Artless Budgeting

Cultural funding evaporates at state level

Ben Winters

The arts community in New Jersey was under no illusions that the 2004 fiscal year would be a pleasant one. Currently laboring under a staggering $5 billion budget deficit, New Jersey, like nearly every state in the union, faces drastic belt-tightening in the upcoming funding cycle.

But no one was expecting what they got when Gov. James McGreevey, a Democrat, unveiled his proposed budget last month: no funds at all for the state’s Arts Council.

“It was very shocking,” says Ann Marie Miller, executive director of the group ArtPRIDE. “The governor has been very vocal in his support of the arts throughout the state.” McGreevey, during his 2001 campaign, “had told us that he wanted to give us a blueprint for increasing funding,” Miller explains.

To the contrary, if McGreevey gets his way when the budget goes into effect on July 1, the council’s entire $18 million budget will be eliminated, along with those of both the state’s Cultural Trust and its Historical Commission.

This puts New Jersey in the company of Missouri, where Democratic Gov. Bob Holden has likewise proposed that the state make do without funding for the Missouri Arts Council (MAC). In Arizona, the legislature is currently toying with a similar complete defunding of the arts.

In fact, arts budgets are on the ropes all over the country. Washington Gov. Gary Locke, a Democrat facing a $2 billion deficit, has proposed cutting $2.2 million from the Washington State Arts Commission, or 39 percent of its budget. Gov. Gray Davis’s proposal in California would more than halve the arts budget there.

To be sure, it is an extraordinarily difficult time for state budgets. In the mid- to late ’90s, the states enjoyed healthy revenue streams and almost universally cut taxes and increased spending, including on programs mandated by the federal government (like Medicaid and standardized testing). Now, as the economy enters a second year of doldrums, the states—49 of which are constitutionally required to keep a balanced budget, unlike the federal government—are paying the price for their earlier optimism.

Even Kimber Craine, communications manager at the National Assembly of State Arts Agencies, has some sympathy for governors and legislatures forced to make hard choices about arts funding. “It’s a particularly awful time,” Craine says. “These budget deficits are huge, and states just have no idea where they’re going to find the money.”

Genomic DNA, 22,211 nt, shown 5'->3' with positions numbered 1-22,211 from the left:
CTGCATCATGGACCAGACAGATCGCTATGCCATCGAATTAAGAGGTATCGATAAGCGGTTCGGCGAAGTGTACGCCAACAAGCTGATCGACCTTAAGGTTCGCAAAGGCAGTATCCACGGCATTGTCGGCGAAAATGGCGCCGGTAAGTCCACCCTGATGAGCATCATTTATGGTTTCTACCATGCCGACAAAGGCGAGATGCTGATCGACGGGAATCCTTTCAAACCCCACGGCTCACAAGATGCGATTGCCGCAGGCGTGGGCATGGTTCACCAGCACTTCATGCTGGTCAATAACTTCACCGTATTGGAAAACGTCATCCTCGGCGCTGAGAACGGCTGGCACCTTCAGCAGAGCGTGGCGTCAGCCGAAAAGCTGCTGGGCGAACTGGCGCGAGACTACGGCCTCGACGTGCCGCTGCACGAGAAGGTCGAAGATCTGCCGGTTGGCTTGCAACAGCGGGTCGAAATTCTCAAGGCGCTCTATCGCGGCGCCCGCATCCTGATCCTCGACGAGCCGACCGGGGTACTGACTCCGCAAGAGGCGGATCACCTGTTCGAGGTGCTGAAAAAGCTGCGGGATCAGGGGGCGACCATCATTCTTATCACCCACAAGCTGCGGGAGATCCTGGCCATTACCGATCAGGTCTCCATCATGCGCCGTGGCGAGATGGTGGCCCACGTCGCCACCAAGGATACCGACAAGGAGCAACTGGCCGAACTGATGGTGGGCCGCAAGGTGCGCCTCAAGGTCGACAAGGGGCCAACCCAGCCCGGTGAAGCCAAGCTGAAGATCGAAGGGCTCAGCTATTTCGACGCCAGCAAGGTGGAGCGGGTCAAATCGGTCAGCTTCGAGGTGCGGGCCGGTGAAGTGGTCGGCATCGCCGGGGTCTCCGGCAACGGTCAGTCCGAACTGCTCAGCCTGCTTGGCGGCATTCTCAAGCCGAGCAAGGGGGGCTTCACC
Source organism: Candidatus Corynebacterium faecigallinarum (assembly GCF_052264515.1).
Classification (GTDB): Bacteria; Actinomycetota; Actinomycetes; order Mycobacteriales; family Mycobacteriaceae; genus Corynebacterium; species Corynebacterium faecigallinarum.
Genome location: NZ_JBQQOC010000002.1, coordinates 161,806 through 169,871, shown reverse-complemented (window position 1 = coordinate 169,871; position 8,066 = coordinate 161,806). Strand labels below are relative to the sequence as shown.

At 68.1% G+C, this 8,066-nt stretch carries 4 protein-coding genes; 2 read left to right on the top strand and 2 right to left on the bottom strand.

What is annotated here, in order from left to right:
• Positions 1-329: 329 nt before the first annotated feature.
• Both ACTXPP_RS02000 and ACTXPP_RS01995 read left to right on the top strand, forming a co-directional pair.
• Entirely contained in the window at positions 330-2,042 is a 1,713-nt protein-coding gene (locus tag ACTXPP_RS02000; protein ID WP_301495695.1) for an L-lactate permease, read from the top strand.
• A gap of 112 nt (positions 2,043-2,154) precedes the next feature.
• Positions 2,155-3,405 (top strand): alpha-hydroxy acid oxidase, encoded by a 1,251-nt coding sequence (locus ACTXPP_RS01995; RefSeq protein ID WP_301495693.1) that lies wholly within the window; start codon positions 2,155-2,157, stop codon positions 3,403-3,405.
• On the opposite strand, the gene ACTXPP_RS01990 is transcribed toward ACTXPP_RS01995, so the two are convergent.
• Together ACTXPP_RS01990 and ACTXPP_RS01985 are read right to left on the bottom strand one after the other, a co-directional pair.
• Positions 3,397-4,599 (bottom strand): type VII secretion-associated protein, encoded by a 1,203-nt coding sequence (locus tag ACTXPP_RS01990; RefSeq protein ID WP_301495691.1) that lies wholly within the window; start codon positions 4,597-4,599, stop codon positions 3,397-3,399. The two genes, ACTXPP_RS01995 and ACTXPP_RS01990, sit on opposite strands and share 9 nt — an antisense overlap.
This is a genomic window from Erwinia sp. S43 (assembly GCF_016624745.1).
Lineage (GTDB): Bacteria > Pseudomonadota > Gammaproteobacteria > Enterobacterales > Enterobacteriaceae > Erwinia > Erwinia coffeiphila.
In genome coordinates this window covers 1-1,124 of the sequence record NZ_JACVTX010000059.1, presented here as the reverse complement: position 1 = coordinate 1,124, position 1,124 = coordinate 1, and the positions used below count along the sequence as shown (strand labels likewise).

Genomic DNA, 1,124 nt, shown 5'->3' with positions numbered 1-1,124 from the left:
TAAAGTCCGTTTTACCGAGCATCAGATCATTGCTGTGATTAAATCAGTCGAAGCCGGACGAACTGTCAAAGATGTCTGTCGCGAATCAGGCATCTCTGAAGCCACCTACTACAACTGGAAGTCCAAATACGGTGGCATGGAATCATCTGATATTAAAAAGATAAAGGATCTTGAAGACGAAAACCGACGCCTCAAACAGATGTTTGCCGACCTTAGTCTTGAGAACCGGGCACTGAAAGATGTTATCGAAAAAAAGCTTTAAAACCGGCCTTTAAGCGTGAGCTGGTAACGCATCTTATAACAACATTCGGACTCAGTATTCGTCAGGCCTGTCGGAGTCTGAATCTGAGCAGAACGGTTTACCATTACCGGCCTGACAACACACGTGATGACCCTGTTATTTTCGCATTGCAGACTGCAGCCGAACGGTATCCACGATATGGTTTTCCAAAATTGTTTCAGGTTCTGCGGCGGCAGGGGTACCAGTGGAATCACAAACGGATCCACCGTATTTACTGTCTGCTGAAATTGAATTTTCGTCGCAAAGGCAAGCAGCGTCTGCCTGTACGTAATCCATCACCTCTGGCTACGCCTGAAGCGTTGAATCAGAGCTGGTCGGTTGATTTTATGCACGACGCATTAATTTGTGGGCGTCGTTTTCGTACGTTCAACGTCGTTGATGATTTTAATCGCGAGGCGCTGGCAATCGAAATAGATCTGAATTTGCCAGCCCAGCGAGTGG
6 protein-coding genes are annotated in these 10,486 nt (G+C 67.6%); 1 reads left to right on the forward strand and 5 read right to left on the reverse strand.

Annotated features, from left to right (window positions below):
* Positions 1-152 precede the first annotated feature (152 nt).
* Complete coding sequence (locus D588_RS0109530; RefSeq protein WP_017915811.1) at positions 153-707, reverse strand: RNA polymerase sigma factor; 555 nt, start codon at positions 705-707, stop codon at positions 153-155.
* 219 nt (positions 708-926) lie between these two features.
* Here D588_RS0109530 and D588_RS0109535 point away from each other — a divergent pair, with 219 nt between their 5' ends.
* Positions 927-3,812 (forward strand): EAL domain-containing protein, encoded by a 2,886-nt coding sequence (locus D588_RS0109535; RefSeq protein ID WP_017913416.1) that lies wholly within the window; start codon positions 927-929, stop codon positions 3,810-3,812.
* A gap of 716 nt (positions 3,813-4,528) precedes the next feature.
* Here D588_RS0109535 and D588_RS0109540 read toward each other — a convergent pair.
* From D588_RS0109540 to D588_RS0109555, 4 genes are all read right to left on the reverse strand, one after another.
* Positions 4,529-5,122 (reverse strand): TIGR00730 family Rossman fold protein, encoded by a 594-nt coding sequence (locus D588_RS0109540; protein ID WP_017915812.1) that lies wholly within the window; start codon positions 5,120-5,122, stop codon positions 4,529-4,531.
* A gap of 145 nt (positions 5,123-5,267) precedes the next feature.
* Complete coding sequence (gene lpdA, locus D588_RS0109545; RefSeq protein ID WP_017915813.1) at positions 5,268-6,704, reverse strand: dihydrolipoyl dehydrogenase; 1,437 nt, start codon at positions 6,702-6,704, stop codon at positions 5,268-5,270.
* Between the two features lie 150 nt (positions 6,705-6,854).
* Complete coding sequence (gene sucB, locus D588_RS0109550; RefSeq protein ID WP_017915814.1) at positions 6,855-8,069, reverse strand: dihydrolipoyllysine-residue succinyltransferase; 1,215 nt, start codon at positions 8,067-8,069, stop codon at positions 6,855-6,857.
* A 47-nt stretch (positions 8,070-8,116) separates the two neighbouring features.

Crane points to California, which has a deficit currently hovering around $35 billion. “Even if they shut down the entire state government, just laid everybody off, they couldn’t close that budget gap. … The states are in their worst financial condition since World War II.”

Nor does the horizon look particularly rosy, thanks to the federal budget policy being pursued by the Bush administration. With the president calling not only for elimination of the dividend tax, but an acceleration of the 2001 tax cuts, states are not likely to see more revenue any time soon. Throw in the fact that the federal government has long made a habit of mandating state programs (think last year’s No Child Left Behind Act) without adequately funding them, and the states are in big trouble.

On February 24, the president told a delegation from the National Governors Association that help is definitely not on the way. “We’ve got an issue with our own budget, and you’ve got issues with your budgets,” the president said.

In the meantime, all that the state arts councils are asking is that governors and legislators not make them suffer disproportionately, especially considering their budgets typically represent such a tiny portion of state expenditures in the first place. Most of all, arts advocates are hopeful that states keep in mind the tremendous economic impact the arts have on their communities. Says Arts Council Executive Director Norree Boyd: “A symphony is not just a symphony playing a symphony in a symphony hall.”

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Ben Winters is a journalist, arts critic, and playwright living in Brooklyn.
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